PS: Happy Full Moon from Full Moon Cottage! Enjoy tonight’s third Supermoon of the year. And, if you haven’t yet seen the images shared from the James Webb Space Telescope, they are enchanting and awe-inspiring!
And if we are living in darkness let us trust its goodness and power, for life uncoils in unlit wombs and black cocoons. In the Stygian depths and dampness of soil, or bodies, seeds erupt, pierce time, and find the light of new homes; our shadowed nighttime dreams bend thoughts, blend patterns beyond the known, invent-create-originate, but first there is the breathing in darkness, abiding in silence, awaiting language yet unformed, still traveling through unwinding insights and revelations; there are raw blessings and mysteries to name and shape, and there is the reaching for healing buried in chaos, the discovery of puzzles only loss and grief can place in our hands. All is change; all is gift. Do not call the beginning the end; release. Now is the moment we must transform. See what the darkness has made of us: we have become the answers growing in the light.
A farmer and his son had a beloved stallion who helped the family earn a living. One day, the horse ran away and their neighbors exclaimed, “Your horse ran away, what terrible luck!”
The farmer replied, “Maybe so, maybe not. We’ll see.”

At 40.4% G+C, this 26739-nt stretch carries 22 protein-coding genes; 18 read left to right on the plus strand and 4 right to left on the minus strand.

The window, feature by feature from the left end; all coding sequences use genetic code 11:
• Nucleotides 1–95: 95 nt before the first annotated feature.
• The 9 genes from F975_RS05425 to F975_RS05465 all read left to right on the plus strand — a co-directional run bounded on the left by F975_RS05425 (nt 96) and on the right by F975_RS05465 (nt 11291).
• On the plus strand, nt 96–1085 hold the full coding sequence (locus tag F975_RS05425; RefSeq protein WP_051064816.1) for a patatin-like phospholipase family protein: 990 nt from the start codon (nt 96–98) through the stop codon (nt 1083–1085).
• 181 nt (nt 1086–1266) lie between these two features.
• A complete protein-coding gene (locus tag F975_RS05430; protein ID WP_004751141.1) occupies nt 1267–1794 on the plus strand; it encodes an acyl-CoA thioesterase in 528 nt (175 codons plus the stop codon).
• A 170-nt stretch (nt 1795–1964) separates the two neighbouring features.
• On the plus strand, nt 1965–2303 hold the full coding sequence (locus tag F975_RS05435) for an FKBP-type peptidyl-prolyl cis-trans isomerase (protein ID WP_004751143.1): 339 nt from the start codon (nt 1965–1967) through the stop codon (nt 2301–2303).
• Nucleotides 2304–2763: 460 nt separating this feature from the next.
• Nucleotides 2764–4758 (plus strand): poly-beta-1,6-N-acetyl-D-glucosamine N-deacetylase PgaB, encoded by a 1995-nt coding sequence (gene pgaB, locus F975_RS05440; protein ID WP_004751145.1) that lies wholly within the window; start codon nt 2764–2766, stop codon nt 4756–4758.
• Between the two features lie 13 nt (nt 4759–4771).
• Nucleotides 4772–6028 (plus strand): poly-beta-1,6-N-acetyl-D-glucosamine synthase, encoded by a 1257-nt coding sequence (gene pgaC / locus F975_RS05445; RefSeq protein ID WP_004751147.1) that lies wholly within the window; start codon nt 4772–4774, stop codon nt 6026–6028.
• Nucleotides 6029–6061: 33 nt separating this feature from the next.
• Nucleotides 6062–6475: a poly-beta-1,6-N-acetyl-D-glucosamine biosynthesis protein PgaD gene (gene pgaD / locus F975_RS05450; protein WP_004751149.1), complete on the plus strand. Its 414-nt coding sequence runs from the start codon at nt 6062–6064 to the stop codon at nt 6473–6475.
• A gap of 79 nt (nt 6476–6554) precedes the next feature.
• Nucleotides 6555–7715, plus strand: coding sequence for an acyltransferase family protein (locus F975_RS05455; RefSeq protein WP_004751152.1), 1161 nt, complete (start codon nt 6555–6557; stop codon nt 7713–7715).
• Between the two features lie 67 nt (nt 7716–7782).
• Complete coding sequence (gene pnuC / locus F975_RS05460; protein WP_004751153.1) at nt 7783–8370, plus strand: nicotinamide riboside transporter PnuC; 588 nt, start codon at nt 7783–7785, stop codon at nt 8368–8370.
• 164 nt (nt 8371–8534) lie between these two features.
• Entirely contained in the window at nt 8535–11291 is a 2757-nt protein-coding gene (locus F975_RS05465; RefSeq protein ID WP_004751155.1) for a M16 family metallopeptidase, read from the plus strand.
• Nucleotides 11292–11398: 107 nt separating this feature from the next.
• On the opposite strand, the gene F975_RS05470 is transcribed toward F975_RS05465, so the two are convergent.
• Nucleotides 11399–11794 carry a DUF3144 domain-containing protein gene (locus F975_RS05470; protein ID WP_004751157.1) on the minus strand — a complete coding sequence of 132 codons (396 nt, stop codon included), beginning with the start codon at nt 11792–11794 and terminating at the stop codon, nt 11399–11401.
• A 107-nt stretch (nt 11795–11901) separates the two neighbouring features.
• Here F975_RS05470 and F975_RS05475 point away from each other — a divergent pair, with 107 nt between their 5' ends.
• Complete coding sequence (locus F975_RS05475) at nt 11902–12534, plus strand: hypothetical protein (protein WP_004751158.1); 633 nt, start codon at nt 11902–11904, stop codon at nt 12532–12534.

A few days later, the horse returned home, leading a few wild mares back to the farm as well. The neighbors shouted out, “Your horse has returned, and brought several horses home with him. What great luck!”
The farmer replied, “Maybe so, maybe not. We’ll see.”
Later that week, the farmer’s son was trying to break one of the mares and she threw him to the ground, breaking his leg. The villagers cried, “Your son broke his leg, what terrible luck!”
The farmer replied, “Maybe so, maybe not. We’ll see.”
A few weeks later, soldiers from the national army marched through town, recruiting all the able-bodied boys for the army. They did not take the farmer’s son, still recovering from his injury. The villagers cried, “Your boy is spared, what tremendous luck!”
To which the farmer replied, “Maybe so, maybe not. We’ll see.” ~Traditional Chinese Wisdom Story
Where there is ruin, there is hope for treasure. ~ Rumi
My barn having burned down, I can now see the moon. ~ Mizuta Massahide, seventeenth-century Japanese poet and samurai who studied under Matsuo Bashō.
Peace I leave with you; my peace I give to you. Not as the world gives do I give to you. Let not your hearts be troubled, neither let them be afraid. ~ Yeshua, Bible, New Testament; Gospel of John, 14:27